Regular readers will know of my love affair with Victorian Arcades. So, imagine the scene. I’m walking through Bristol’s lovely St James Arcade (previously known as The Arcade), connecting the Horsefair with Broadmead. With its high, vaulting, glass ceilings, it’s very beautiful, and I find myself bemoaning the fact that such a glorious arcade isn’t graced with a great coffee shop. And then, what should I come across, but The Crazy Fox?
In fairness, Mark Taylor had given me the heads-up on twitter about The Crazy Fox and I’m sure I recall Girl in Bristol tweeting about it. However, they’d both said it was on Broadmead (which it is), and, for whatever reason, I’d not connected that with the Arcade. Hence my surprise.
The Crazy Fox spreads over two floors, a bright and spacious spot with plenty of seating. As much as I like small Coffee Spots, it’s great to find a Bristol Coffee Spot with plenty of space that isn’t a Boston Tea Party. Serving a house-blend and single-origin on espresso, plus batch-brew filter, all from Bristol’s Roasted Rituals, The Crazy Fox also has Kokoa Collection hot chocolate, soft drinks, bottled beer/cider and wine, plus sandwiches, soup and cake.
You can read more of my thoughts after the gallery.
Bristol’s pedestrianised Broadmead is in the heart the city-centre shopping area, where high rents can often drive out independent, high-quality speciality coffee shops, making The Crazy Fox, which opened in October 2014, a welcome addition. My confusion about the location, by the way, arose because while The Crazy Fox has a window overlooking Broadmead, plus a neat row of tables on the pavement, it’s actually part of St James Arcade (both the address and the door are here, the door being first on the right coming from Broadmead, or last on the left, if, like me, you come down from Horsefair).
The Crazy Fox runs along the arcade as it slopes upwards towards Horsefair. Tall windows line the arcade side, making the Crazy Fox bright and spacious, aided by high ceilings and a simple, white-painted interior.
Downstairs, The Crazy Fox occupies what was probably once two units, the separate parts on slightly different levels. The main area, at the Broadmead end, is the lower one. You enter here, the counter against the opposite wall, running off to the right. The cake/food is directly ahead of you, the till/coffee on the right. The three-group La Marzocco Strada faces the front window, visible from Broadmead, so you can stand at the counter and watch your coffee being made.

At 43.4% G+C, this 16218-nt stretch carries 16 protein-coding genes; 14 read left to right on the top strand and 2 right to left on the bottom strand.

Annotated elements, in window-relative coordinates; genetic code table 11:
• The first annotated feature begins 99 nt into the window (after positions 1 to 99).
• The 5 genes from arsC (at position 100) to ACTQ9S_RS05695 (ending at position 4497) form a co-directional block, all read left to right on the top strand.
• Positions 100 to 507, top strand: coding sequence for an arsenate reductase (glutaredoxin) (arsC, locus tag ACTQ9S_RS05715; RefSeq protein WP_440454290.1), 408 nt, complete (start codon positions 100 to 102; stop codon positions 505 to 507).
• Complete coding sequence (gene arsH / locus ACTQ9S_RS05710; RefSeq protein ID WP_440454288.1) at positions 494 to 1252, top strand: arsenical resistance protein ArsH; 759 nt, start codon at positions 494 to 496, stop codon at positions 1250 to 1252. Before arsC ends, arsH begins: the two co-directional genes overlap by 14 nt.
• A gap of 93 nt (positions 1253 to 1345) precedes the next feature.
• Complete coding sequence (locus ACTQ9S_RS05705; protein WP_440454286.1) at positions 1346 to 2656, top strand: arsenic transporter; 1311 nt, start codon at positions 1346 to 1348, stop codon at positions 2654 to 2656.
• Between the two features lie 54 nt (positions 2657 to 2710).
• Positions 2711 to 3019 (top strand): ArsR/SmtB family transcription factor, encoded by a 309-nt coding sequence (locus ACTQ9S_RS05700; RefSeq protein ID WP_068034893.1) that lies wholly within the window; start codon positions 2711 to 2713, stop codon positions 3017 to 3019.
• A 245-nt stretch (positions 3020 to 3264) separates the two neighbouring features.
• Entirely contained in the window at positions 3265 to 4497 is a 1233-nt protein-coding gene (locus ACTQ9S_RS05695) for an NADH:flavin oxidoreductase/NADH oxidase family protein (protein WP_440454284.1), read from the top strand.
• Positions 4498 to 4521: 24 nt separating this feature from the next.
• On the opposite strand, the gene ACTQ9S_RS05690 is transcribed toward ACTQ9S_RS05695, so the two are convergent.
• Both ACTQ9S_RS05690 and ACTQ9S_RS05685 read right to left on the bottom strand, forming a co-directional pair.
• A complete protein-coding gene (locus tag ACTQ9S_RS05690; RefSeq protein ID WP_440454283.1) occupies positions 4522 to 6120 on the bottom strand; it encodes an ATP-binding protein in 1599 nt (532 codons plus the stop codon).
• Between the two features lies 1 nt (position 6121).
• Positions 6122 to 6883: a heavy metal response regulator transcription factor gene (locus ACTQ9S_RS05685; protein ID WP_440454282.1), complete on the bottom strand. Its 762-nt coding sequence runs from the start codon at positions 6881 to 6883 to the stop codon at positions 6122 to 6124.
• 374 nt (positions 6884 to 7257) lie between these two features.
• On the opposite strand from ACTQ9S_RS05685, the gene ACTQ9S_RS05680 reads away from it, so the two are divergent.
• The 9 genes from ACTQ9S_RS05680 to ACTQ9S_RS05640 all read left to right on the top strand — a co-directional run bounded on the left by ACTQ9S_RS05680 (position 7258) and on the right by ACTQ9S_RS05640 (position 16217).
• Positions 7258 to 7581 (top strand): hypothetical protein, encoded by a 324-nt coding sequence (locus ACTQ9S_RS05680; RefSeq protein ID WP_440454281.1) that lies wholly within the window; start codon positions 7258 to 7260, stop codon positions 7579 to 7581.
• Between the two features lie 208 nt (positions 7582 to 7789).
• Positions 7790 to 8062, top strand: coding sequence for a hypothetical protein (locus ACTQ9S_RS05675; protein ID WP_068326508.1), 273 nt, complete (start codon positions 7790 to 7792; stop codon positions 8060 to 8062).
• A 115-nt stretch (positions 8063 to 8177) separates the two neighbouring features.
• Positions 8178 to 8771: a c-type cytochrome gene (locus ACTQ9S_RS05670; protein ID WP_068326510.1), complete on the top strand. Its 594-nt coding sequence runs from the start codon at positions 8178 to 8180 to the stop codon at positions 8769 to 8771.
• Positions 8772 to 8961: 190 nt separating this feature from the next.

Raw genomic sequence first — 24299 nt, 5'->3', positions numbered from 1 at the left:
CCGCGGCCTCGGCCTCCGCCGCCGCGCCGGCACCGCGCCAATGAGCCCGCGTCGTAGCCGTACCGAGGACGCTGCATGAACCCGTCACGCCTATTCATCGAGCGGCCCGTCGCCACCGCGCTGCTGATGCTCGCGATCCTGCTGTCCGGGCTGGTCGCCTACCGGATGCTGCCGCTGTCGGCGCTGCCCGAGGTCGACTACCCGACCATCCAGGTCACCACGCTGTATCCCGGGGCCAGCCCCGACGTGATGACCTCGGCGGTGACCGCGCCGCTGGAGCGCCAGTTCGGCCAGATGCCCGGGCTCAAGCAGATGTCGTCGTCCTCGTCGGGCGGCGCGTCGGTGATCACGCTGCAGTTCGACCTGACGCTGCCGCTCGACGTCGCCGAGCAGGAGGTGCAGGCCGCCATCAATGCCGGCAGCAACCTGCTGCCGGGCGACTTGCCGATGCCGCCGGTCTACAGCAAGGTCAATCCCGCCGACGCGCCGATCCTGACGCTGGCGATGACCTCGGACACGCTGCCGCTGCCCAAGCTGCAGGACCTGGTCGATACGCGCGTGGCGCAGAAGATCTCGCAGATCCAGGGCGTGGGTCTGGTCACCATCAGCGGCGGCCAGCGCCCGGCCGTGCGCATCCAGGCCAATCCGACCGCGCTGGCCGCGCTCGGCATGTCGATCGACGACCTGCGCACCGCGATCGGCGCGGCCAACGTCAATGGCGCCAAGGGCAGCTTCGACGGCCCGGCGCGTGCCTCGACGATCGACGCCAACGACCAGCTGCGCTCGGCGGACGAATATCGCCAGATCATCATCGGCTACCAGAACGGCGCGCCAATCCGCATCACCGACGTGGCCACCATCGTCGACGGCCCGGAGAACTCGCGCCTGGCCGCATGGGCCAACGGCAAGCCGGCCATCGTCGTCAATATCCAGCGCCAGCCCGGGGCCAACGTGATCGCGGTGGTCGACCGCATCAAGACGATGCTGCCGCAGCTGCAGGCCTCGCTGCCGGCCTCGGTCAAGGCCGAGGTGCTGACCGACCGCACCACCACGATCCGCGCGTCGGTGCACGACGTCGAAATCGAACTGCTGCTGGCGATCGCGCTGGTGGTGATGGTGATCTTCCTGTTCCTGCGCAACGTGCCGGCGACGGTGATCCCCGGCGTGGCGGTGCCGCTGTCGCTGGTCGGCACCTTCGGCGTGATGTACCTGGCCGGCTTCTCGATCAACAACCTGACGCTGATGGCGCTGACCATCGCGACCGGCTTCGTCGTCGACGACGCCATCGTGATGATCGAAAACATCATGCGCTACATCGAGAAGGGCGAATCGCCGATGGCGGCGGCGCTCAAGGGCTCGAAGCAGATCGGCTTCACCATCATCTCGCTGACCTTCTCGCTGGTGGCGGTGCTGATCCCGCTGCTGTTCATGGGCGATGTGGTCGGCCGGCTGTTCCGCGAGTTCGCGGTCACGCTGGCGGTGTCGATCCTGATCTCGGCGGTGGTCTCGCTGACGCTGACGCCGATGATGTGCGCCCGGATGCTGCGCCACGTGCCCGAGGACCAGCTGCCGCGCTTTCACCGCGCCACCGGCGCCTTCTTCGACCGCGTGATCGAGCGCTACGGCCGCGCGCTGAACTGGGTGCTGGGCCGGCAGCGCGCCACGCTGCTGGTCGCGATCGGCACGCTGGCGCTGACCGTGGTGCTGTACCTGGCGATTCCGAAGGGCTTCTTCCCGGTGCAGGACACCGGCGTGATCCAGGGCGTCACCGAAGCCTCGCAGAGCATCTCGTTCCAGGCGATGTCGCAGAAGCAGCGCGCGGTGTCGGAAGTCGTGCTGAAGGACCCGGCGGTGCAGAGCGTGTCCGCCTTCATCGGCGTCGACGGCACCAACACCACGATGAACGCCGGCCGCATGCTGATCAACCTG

There are window-bars either side of the door, while to the left, there’s more seating: a four-person table and, against the back wall, a hexagonal table in the corner. Between them, three steps lead up to a comfortable lounge area at the Horsefair end. Another window overlooks the arcade, plus there’s a second door (which isn’t in use) up here. Another hexagonal corner-table, a small, two-person table, plus a couple of sofas/comfortable chairs provide the seating.
However, that’s only the half of it. The counter conceals a staircase, which, starting opposite the hexagonal table, leads up and around to a large, upstairs lounge (the Foxes Den). This runs the full length of the two units with a mix of sofas, armchairs and conventional tables. While the ceiling is lower and the windows are smaller, it’s still bright and spacious. The walls (both upstairs and downstairs) are adorned with a variety of artworks, most of which is for sale, the artists on display changing on a monthly basis.
The Crazy Fox has a decent food offering, with cake, soup and sandwiches. Since I was there for breakfast, I had the halloumi and mushroom breakfast muffin, toasted of course. This was lovely, the mushrooms and halloumi giving it plenty of flavour and texture.
Having not come across Roasted Rituals prior to this trip, The Crazy Fox was one of three places serving its coffee that I visited on this trip (Playground Coffee and Tradewind Espresso being the other two). I passed on the batch-brew filter but tried the house-espresso (a blend of Ethiopian, Rwandan and Colombian) in a flat white with my breakfast and followed it up with the Rwandan single-origin as an espresso.
My flat white, which was a pleasingly small 6oz, was very smooth and sweet, while the milk held its pattern all the way to the bottom of the cup. The espresso, which was well-made, was bright and fruity, but a little too bright for my palette at that time of the morning!
|34-36 ST JAMES ARCADE • BRISTOL • BS1 3JD|
|www.crazyfox.net||+44 (0)7939 574153|
|Monday||08:00 – 18:30||Roaster||Roasted Rituals (espresso + batch-brew filter)|
|Tuesday||08:00 – 18:30||Seating||Bars, Tables, Tables (outside)|
|Wednesday||08:00 – 18:30||Food||Sandwiches, Soup, Cake|
|Thursday||08:00 – 19:00||Service||Order at Counter|
|Friday||08:00 – 19:00||Cards||Amex, Mastercard, Visa|
|Saturday||08:00 – 19:00||Wifi||Free|
|Sunday||09:30 – 18:00||Power||Limited|
|Chain||No||Visits||12th January 2016|
If you liked this Coffee Spot, check out the rest of Bristol’s speciality coffee scene with the Coffee Spot Guide to Bristol.
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